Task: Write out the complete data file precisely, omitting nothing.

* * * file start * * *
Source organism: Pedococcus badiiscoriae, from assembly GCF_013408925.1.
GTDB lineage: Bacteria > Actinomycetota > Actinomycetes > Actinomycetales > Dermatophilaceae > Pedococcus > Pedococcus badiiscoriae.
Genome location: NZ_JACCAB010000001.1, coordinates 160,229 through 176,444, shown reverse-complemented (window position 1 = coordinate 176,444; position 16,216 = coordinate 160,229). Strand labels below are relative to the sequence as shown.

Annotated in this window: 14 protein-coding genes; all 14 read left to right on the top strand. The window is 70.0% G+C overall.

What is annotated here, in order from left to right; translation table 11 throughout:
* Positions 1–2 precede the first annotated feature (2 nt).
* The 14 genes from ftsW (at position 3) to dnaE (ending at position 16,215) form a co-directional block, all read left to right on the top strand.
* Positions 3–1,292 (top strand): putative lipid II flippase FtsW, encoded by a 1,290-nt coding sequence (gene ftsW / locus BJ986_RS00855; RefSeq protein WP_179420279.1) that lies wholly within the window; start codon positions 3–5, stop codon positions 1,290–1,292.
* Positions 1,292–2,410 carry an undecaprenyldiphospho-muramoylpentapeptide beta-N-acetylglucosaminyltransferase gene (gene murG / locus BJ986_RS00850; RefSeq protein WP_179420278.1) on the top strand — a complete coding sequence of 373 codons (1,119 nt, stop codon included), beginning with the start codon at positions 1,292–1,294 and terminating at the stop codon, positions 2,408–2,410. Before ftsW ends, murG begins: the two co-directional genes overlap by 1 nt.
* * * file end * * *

Source organism: Pedococcus badiiscoriae, from assembly GCF_013408925.1.
GTDB lineage: Bacteria > Actinomycetota > Actinomycetes > Actinomycetales > Dermatophilaceae > Pedococcus > Pedococcus badiiscoriae.
Genome location: NZ_JACCAB010000001.1, coordinates 160,229 through 176,444, shown reverse-complemented (window position 1 = coordinate 176,444; position 16,216 = coordinate 160,229). Strand labels below are relative to the sequence as shown.

Annotated in this window: 14 protein-coding genes; all 14 read left to right on the top strand. The window is 70.0% G+C overall.

What is annotated here, in order from left to right; translation table 11 throughout:
* Positions 1–2 precede the first annotated feature (2 nt).
* The 14 genes from ftsW (at position 3) to dnaE (ending at position 16,215) form a co-directional block, all read left to right on the top strand.
* Positions 3–1,292 (top strand): putative lipid II flippase FtsW, encoded by a 1,290-nt coding sequence (gene ftsW / locus BJ986_RS00855; RefSeq protein WP_179420279.1) that lies wholly within the window; start codon positions 3–5, stop codon positions 1,290–1,292.
* Positions 1,292–2,410 carry an undecaprenyldiphospho-muramoylpentapeptide beta-N-acetylglucosaminyltransferase gene (gene murG / locus BJ986_RS00850; RefSeq protein WP_179420278.1) on the top strand — a complete coding sequence of 373 codons (1,119 nt, stop codon included), beginning with the start codon at positions 1,292–1,294 and terminating at the stop codon, positions 2,408–2,410. Before ftsW ends, murG begins: the two co-directional genes overlap by 1 nt.